Enterprise 2.0 means different things to different people, and Microsoft has had to play catch up to the smaller and often more nimble vendors that play in the social software space. Nevertheless, MOSS2007 was probably the first foray into 'social' computing for many an enterprise, providing blog and wiki functionality, and RSS feeds. So how does SharePoint 2010 stack up?
For our quick and dirty evaluation of SharePoint 2010 from an Enterprise 2.0 perspective, where better to start than the ‘father’ of the term, Prof. Andrew McAfee, and his SLATES model.
The SLATES model was first put forward by the Professor in his MIT Sloan Management Review article: “Enterprise 2.0: The dawn of emergent collaboration” back in 2006. The model has been extended by others, but for our purposes it remains a simple elegance for attempting to evaluate SharePoint 2010.
So what does SLATES stand for ?
- Search —- because for information to be useful, you must be able to find it!
- Links – for forming deep interlinking connections between items of enterprise content
- Authorship — easy access to content creation tools with good usability
- Tags — organization of content from all perspectives, including the end user
- Extensions — mining user activities for useful patterns
- Signals — efficient consumption by ‘push’ notification of changes and alerts
As you probably know and understand, SharePoint 2010 is a large platform with a very broad range of capabilities, which are split into six key areas, and are displayed in the Microsoft graphic below:
The six business category areas of SharePoint 2010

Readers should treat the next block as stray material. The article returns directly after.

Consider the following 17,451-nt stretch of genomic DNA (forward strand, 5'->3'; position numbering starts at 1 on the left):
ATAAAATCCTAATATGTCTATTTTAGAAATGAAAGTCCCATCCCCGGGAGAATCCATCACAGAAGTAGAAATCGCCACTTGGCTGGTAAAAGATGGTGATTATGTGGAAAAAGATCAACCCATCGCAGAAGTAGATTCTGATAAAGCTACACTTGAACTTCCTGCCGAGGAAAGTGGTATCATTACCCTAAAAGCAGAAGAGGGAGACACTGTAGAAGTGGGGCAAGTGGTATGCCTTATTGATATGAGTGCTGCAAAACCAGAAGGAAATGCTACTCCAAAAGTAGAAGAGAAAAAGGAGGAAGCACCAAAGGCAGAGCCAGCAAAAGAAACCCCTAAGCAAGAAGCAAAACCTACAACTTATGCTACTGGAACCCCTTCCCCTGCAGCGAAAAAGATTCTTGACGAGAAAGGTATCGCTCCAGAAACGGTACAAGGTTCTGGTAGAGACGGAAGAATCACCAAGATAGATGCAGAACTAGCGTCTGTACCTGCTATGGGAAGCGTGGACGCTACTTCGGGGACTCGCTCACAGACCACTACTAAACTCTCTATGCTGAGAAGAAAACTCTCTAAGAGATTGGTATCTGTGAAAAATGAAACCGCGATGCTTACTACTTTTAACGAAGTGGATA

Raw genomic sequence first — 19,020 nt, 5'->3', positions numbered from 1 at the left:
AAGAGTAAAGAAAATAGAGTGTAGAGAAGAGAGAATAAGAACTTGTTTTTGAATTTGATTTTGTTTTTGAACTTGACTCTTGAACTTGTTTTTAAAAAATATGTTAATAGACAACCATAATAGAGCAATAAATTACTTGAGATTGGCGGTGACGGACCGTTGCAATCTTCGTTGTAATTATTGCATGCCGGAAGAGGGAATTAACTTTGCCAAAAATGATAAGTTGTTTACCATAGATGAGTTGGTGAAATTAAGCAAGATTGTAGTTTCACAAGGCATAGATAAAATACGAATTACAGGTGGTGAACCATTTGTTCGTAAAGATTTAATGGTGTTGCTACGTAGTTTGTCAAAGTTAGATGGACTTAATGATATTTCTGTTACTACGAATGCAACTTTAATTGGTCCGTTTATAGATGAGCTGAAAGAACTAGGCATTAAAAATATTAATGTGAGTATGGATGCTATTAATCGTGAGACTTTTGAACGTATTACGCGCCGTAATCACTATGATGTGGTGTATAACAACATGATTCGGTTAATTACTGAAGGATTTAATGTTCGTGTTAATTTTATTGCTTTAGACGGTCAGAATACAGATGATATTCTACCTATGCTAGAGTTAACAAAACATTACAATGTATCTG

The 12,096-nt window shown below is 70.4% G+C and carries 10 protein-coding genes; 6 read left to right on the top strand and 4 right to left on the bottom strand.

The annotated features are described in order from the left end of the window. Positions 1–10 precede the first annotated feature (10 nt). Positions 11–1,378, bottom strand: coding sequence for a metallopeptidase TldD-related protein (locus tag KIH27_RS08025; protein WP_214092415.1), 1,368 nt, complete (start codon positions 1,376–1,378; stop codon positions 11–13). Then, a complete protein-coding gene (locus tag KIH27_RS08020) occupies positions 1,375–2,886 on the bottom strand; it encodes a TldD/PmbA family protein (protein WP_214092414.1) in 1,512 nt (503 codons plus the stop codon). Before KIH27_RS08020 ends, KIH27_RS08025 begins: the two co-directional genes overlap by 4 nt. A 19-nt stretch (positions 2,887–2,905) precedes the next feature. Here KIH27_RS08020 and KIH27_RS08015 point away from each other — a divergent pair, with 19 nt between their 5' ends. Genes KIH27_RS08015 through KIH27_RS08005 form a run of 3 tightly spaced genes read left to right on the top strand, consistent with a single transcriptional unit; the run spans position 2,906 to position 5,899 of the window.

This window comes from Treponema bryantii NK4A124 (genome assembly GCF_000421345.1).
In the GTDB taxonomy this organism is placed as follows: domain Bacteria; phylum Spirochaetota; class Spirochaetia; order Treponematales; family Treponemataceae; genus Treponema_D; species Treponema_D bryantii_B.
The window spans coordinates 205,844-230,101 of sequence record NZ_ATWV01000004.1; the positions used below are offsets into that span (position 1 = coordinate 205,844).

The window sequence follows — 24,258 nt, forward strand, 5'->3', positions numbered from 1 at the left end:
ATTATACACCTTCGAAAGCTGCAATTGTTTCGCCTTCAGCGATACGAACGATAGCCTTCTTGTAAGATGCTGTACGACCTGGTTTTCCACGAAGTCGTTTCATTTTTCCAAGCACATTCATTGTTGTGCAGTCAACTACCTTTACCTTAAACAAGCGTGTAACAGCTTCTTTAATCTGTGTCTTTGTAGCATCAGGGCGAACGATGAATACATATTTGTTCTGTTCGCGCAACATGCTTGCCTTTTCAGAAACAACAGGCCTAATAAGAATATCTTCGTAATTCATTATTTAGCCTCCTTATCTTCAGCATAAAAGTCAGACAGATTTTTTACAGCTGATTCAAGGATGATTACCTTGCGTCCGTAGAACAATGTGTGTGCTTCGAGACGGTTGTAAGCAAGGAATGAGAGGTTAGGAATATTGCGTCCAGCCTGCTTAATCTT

So before we can evaluate the whole platform that is SharePoint 2010, let’s briefly describe each of these six capability areas:
- Sites — The web publishing functionality enhanced for improved personalized experiences across intranet, extranet and internet sites.
- Communities — The collaborative element of SharePoint, think ‘team sites’ in the MOSS 2007 vernacular, plus new features, many of which encompass elements of the SLATES model.
- Content — The home of the enhanced Content Management features, including Records Management and some limited Digital Asset Management (audio, video and graphics files).
- Search — One element of increased findability via SharePoint is the improvements to search. People search facilities have seen some considerable enhancements in SP2010.
- Insights — Collaborative Business Intelligence including features such as Excel Services, Performance Point Services and Business Connectivity Services.
- Composites — SharePoint's features for building ‘composite applications’ (aka “mashups”) this includes Visio Services, Access Services and SharePoint Designer.
To set the scene, Search is major area of functionality within SharePoint and it’s an element of SLATES, so the fact that search is well integrated into the other capability areas of SP2010 is pretty much a given for E2.0. Also the Composites area is really all about mashups and making external content available via a SharePoint ‘portal’ where that is portal with a “small p” (i.e. the presentation layer of enterprise architecture).
That said, for both Composites and Insights capability areas, the integration of some features is not total, so for example you can’t do ‘ranking’ on a graph of BI data, but many of the elements such as notifications and alerts, RSS feeds etc are available.
However, to make the evaluation fit into this article, we will concentrate on the overlapping capability areas of Sites, Communities and Content, so let’s examine each of the SLATES model’s elements for these capabilities:
As noted above search is a well integrated part of the overall SharePoint platform and its resulting user experience. However the fact that a search engine is built in, is not the whole story. Simply placing documents in a SharePoint document library, with a minimal amount of metadata — in the form of SharePoint columns — will improve the findability of those documents, compared to dropping them into a file share.